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Iraq OKs continued presence of foreign troops

  • Story Highlights
  • Parliament speaker resigns, ending squabbling that delayed vote on troops
  • Deal covers non-U.S. troops in Iraq; separate pact covers American troops
  • Troops can stay past end of U.N. mandate at end of the year
  • Britain, El Salvador, Australia, Romania and Estonia still have troops in Iraq
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BAGHDAD, Iraq (CNN) -- Iraq's parliament on Tuesday approved a resolution that will allow non-U.S. foreign troops to remain in Iraq after a U.N. mandate expires at the end of the year.

The resignation of Iraqi parliament Speaker Mahmoud al-Mashhadani cleared the way for the foreign troop deal.

The resignation of Iraqi parliament Speaker Mahmoud al-Mashhadani cleared the way for the foreign troop deal.

Shiite lawmaker Ridha Jawad Taqi and Kurdish lawmaker Mahmoud Othman told CNN about the vote, which came after an impasse in parliament over the fate of its speaker threatened to delay the resolution -- which had to be adopted by December 31.

Iraq's main political parties hammered out the resolution Sunday. A separate, previously approved agreement authorizes U.S. troops to remain.

Britain has the second-largest contingent of troops in Iraq -- about 4,100 -- after the United States, which has about 142,500. Other countries covered under the new resolution -- El Salvador, Australia, Romania and Estonia -- have several hundred troops in the country combined.

The resolution authorizes Iraq to negotiate bilateral agreements with the other countries. If it had not been approved by the end of the year, those countries would have been in Iraq illegally.

Britain and Iraq announced last week that British troops would begin leaving Iraq in May 2009, while a "handful" of British military personnel would remain after that date to continue naval training for Iraqi sailors, primarily to protect oil platforms.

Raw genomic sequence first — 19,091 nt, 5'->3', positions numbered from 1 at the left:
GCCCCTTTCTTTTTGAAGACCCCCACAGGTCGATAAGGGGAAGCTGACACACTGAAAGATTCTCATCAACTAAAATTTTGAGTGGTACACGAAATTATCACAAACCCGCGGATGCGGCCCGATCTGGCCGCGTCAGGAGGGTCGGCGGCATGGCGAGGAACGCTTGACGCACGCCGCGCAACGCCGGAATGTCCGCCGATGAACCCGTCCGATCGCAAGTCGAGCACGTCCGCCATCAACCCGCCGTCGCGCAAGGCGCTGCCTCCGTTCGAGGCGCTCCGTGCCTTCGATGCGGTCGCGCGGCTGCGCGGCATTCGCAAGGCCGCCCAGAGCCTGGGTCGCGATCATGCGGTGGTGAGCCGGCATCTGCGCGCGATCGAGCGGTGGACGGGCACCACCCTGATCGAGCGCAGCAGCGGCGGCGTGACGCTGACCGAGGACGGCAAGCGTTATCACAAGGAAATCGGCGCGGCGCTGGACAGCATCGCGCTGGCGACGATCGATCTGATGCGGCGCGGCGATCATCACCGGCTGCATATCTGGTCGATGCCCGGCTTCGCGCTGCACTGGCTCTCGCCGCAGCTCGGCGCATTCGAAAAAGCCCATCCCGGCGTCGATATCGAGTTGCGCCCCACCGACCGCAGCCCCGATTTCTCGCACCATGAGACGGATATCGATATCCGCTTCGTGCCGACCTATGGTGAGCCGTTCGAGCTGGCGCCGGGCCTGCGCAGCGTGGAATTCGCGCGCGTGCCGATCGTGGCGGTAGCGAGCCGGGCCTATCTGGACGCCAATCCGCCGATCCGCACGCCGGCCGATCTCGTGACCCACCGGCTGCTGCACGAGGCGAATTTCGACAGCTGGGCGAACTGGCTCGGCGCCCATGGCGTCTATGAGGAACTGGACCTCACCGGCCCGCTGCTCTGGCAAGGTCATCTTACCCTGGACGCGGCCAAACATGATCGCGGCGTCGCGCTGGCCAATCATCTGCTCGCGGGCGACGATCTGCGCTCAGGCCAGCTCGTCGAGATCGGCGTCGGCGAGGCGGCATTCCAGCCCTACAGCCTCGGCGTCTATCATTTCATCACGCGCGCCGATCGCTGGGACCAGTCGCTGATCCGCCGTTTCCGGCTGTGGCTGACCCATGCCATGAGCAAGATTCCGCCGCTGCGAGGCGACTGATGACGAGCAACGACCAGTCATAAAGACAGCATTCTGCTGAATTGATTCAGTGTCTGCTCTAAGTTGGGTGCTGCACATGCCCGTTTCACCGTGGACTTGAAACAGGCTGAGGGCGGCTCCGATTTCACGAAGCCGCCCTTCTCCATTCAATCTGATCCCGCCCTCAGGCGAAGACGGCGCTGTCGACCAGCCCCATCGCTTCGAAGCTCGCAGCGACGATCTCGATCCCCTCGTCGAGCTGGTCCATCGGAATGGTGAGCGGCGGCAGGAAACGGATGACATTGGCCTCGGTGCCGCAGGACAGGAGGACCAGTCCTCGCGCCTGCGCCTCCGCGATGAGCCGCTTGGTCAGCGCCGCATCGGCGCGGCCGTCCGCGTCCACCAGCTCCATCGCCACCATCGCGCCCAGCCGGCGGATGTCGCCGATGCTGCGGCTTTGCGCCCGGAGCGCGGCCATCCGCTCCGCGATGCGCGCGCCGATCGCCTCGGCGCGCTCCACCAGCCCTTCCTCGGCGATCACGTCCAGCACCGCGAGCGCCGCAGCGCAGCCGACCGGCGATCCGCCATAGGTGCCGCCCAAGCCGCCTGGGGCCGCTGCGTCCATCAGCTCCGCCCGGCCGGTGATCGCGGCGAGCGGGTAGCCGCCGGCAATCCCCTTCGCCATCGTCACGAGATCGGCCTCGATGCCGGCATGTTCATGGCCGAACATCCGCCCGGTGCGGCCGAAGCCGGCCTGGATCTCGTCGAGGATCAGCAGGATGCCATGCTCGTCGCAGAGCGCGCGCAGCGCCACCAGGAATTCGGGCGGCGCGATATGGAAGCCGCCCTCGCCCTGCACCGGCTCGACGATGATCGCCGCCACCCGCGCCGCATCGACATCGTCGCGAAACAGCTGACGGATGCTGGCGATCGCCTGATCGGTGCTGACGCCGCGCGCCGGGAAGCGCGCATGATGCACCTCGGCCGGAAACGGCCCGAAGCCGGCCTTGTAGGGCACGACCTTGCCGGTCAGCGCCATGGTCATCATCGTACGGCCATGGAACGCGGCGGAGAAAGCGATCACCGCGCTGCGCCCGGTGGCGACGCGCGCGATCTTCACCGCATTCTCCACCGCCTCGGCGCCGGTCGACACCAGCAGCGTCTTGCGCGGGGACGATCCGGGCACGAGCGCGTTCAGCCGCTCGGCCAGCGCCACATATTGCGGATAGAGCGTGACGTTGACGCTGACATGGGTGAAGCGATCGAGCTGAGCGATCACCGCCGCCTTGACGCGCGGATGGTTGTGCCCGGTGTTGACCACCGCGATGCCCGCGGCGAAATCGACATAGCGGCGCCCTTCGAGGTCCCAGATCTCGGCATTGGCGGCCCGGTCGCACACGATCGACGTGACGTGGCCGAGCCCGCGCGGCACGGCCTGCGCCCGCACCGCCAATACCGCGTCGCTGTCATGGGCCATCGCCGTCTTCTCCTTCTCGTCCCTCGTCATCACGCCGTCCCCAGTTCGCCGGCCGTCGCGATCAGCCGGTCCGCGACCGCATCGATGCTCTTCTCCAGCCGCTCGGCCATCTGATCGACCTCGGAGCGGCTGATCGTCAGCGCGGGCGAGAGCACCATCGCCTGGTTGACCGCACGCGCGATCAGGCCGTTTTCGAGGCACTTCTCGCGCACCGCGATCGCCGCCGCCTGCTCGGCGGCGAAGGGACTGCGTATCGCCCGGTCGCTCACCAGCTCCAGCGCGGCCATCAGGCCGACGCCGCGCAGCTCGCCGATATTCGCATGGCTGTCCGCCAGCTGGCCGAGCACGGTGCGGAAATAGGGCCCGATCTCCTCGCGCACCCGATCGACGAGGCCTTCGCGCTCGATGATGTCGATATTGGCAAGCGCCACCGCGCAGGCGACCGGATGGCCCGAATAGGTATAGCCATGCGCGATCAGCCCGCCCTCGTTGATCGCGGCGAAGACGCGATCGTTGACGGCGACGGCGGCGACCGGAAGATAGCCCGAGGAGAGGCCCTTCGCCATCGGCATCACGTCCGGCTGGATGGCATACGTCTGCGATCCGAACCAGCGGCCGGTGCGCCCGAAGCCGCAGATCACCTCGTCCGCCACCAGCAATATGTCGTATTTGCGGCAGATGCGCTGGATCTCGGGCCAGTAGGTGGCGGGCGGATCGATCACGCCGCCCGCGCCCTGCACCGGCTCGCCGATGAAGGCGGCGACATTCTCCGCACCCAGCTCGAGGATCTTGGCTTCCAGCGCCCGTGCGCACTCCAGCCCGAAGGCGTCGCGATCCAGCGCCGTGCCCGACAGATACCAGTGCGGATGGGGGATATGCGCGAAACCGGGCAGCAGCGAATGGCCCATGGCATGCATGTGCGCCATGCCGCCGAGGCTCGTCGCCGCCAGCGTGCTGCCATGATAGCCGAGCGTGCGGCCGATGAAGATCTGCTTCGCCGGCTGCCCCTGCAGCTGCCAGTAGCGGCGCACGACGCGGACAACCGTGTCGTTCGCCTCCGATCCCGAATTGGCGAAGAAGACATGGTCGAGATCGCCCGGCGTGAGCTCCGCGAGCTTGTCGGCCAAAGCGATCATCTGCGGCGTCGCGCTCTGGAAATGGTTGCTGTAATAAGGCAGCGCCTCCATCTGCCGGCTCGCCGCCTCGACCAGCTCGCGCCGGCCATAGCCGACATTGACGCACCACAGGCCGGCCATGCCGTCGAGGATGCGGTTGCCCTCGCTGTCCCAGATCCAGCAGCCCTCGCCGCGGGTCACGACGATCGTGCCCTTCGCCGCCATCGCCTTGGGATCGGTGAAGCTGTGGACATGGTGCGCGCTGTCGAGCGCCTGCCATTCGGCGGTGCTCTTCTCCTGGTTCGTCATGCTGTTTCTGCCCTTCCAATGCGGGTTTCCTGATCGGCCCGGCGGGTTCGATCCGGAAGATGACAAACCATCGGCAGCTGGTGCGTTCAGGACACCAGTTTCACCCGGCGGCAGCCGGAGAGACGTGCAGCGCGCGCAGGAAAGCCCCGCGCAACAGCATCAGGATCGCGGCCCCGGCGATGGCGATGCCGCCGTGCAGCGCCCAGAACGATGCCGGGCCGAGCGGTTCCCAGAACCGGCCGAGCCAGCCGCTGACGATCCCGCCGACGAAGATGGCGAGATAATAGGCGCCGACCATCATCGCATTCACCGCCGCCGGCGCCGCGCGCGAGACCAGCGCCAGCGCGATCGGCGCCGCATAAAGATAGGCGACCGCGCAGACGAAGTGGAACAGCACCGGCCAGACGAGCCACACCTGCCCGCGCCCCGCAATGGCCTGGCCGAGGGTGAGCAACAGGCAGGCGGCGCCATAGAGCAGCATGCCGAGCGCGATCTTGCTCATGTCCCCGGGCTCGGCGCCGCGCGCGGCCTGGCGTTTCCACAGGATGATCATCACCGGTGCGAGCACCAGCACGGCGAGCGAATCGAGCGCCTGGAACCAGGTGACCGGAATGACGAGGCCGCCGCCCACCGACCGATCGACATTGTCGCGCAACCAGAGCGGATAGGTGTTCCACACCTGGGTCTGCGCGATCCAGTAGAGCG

Parliament members had been upset with Speaker Mahmoud al-Mashhadani, who angered lawmakers for comments regarded as inappropriate. There had been moves in the parliament to have him ousted from his job.

Osama al-Nujaifi, a Sunni lawmaker with the Iraqi National List, said that al-Mashhadani submitted his resignation in a closed-door emergency session Tuesday before Iraq's 275-member Council of Representatives.

The official said most parliament members accepted the move. Al-Mashhadani also gave up his seat in parliament and announced his retirement as well.

In violence in Iraq on Tuesday, a roadside bomb killed an Iraqi police colonel, his wife and three other officers in the city of Tarmiya, about 18 miles (29 kilometers) northwest of Baghdad, an Iraqi Interior Ministry official said.

Two Iraqi police officers also were injured in the blast, the official said. The wounded were taken to a hospital for treatment, the U.S. military said in a release.

Lt. Col. Ismail Faisal, who was killed in the bombing, was the head of al-Abaichi police station in Tarmiya, the Interior Ministry said.

CNN's Mohammed Tawfeeq, Jill Dougherty and Yousif Bassil contributed to this report.

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